How to change a smoke alarm battery

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How to change a smoke alarm battery

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Project Overview

Working smoke alarms reduce the risk of fire in your home and help protect the lives of the whole household. Make sure your smoke alarms are working properly by testing each one and replacing their batteries at least once a year. This video shows you how quickly and easily you can change a battery by yourself.
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Smoke alarm testing

Smoke alarms are an important part of protecting your home and family from the dangers of fire. Every smoke alarm has a test button to make sure that the battery isn’t flat and the siren is still working. But you don’t need to climb all the way up to the ceiling to press the button. Just get a long handled broom or mop and use that instead.

Step by Step Instructions

1 Remove the smoke alarm from its bracket
2 Replace the old battery with a new one
  • Step 1. Remove the smoke alarm from its bracket

    Battery-powered smoke alarms are usually secured to the ceiling using a basic click-in-to-place bracket. Climb up the ladder and remove the alarm from the bracket. Every alarm model has a different way of doing this, but normally you either turn the alarm or slide it out to release it.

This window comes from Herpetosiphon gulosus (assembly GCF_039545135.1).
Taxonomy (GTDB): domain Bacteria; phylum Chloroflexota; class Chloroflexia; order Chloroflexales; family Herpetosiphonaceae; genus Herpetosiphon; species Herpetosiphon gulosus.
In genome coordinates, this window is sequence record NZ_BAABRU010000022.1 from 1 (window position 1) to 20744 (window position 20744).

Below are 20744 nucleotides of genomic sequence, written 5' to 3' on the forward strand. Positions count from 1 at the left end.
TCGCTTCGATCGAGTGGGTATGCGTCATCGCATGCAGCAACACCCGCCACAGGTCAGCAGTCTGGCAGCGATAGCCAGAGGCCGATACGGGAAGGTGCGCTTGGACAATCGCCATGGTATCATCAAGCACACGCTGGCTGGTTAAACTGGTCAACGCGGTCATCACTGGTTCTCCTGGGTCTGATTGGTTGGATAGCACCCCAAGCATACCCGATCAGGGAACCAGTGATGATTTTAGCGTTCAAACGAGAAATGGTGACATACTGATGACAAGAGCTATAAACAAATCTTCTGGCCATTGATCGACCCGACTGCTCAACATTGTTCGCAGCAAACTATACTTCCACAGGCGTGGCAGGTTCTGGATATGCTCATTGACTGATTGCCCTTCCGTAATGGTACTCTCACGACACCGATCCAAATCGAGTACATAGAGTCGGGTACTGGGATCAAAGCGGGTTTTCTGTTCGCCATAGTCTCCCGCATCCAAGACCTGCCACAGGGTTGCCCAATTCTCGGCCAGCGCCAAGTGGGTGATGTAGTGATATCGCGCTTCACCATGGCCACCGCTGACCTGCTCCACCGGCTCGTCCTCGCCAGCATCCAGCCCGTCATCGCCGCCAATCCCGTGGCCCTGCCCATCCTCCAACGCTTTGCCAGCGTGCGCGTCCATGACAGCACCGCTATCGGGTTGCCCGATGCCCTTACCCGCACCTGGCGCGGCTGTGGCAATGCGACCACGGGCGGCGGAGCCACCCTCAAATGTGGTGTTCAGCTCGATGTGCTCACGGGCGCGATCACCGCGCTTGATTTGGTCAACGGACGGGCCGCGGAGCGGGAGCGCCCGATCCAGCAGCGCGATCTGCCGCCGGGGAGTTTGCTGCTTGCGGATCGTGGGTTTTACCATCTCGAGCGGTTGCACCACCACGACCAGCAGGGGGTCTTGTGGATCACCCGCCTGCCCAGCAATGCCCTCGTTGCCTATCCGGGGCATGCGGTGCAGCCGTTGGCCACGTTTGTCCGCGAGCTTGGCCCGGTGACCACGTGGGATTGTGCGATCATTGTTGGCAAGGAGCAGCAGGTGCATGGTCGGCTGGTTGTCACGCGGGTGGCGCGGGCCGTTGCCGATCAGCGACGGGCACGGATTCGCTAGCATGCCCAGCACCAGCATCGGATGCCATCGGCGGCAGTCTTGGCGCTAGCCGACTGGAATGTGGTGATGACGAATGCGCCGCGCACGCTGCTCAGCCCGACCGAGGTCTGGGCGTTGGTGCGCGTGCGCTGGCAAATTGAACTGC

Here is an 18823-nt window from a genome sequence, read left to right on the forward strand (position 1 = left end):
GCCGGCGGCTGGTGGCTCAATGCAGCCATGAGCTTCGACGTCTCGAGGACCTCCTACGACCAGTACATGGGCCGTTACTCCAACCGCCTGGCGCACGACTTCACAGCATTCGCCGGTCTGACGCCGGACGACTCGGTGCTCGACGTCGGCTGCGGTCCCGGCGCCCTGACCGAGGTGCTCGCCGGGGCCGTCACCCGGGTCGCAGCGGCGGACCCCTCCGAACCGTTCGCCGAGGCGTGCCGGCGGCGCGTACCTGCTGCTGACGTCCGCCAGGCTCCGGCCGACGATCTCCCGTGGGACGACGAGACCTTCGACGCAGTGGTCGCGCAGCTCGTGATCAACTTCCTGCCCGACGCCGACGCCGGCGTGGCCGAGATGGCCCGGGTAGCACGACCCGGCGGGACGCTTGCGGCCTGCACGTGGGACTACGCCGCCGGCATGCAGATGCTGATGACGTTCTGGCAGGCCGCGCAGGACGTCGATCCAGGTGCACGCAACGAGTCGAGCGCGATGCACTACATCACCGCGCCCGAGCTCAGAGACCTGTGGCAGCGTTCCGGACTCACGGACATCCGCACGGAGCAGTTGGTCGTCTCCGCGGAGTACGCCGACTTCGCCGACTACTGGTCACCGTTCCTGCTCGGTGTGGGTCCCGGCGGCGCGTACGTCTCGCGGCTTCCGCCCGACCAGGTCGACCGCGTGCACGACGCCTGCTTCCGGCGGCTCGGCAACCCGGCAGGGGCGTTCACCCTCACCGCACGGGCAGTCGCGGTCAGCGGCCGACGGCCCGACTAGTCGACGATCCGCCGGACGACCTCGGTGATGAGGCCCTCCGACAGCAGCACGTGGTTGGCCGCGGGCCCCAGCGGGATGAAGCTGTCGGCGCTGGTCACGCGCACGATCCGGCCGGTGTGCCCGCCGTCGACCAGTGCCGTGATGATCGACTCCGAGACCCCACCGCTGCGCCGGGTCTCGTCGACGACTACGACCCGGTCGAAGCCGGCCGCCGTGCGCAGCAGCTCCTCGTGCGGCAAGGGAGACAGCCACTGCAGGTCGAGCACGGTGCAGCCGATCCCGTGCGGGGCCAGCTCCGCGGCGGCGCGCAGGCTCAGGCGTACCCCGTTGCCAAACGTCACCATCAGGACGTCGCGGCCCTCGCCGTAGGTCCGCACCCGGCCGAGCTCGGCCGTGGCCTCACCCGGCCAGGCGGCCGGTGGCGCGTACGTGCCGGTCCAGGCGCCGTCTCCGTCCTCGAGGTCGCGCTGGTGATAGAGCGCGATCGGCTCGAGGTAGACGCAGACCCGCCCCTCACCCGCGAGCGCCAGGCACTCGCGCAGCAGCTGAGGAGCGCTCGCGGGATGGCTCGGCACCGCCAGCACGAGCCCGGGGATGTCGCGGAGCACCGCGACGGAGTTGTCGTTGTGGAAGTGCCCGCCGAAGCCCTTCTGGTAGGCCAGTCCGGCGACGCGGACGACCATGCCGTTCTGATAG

• Step 2. Replace the old battery with a new one

    It’s safer to come down the ladder before doing this step. Disconnect the old battery and replace it with a new one. Once the new one is in place, climb back up the ladder and fix the alarm back into its bracket. While you’re up there, press the alarm’s test button to make sure it’s working.

Tools and Materials

Tools

  • Ladder

Materials

  • New battery
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Health & Safety

Please make sure you use all equipment appropriately and safely when following the advice in these D.I.Y. videos. You need to be familiar with how to use equipment safely and follow the instructions that came with the equipment. If you are unsure, you may feel it is safest to consult an expert, such as the manufacturer or an expert Bunnings Team Member.

Grave health hazards are linked to asbestos, which may be in homes built up to 1990. Health hazards may result from exposure to lead-based paints in older materials and copper chromium arsenic (CCA) treated timber. For information on the dangers of asbestos, lead-based paint and CCA treated timber and tips for dealing with these materials contact your local council's Environmental Health Officer or visit our Health & Safety page. You can also use a simple test kit from Bunnings to indicate the presence of lead-based paint.
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